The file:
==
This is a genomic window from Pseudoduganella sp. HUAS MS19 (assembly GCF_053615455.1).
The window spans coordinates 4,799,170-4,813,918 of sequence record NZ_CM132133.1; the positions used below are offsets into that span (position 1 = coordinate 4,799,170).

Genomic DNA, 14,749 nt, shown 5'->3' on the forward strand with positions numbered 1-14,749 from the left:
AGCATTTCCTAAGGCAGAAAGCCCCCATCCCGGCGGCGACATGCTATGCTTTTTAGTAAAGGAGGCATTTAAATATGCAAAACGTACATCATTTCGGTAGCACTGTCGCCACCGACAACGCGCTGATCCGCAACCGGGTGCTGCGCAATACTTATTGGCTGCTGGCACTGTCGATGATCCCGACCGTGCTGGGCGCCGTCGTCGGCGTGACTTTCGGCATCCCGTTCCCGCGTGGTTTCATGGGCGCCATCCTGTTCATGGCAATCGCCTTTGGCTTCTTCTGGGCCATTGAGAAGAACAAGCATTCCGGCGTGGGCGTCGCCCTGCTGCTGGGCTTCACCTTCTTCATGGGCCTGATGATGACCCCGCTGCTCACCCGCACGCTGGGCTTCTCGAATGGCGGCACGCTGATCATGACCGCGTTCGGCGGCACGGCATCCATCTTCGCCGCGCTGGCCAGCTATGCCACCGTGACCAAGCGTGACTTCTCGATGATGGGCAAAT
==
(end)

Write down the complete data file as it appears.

This is a genomic window from Pseudoduganella sp. HUAS MS19 (assembly GCF_053615455.1).
The window spans coordinates 4,799,170-4,813,918 of sequence record NZ_CM132133.1; the positions used below are offsets into that span (position 1 = coordinate 4,799,170).

Genomic DNA, 14,749 nt, shown 5'->3' on the forward strand with positions numbered 1-14,749 from the left:
AGCATTTCCTAAGGCAGAAAGCCCCCATCCCGGCGGCGACATGCTATGCTTTTTAGTAAAGGAGGCATTTAAATATGCAAAACGTACATCATTTCGGTAGCACTGTCGCCACCGACAACGCGCTGATCCGCAACCGGGTGCTGCGCAATACTTATTGGCTGCTGGCACTGTCGATGATCCCGACCGTGCTGGGCGCCGTCGTCGGCGTGACTTTCGGCATCCCGTTCCCGCGTGGTTTCATGGGCGCCATCCTGTTCATGGCAATCGCCTTTGGCTTCTTCTGGGCCATTGAGAAGAACAAGCATTCCGGCGTGGGCGTCGCCCTGCTGCTGGGCTTCACCTTCTTCATGGGCCTGATGATGACCCCGCTGCTCACCCGCACGCTGGGCTTCTCGAATGGCGGCACGCTGATCATGACCGCGTTCGGCGGCACGGCATCCATCTTCGCCGCGCTGGCCAGCTATGCCACCGTGACCAAGCGTGACTTCTCGATGATGGGCAAAT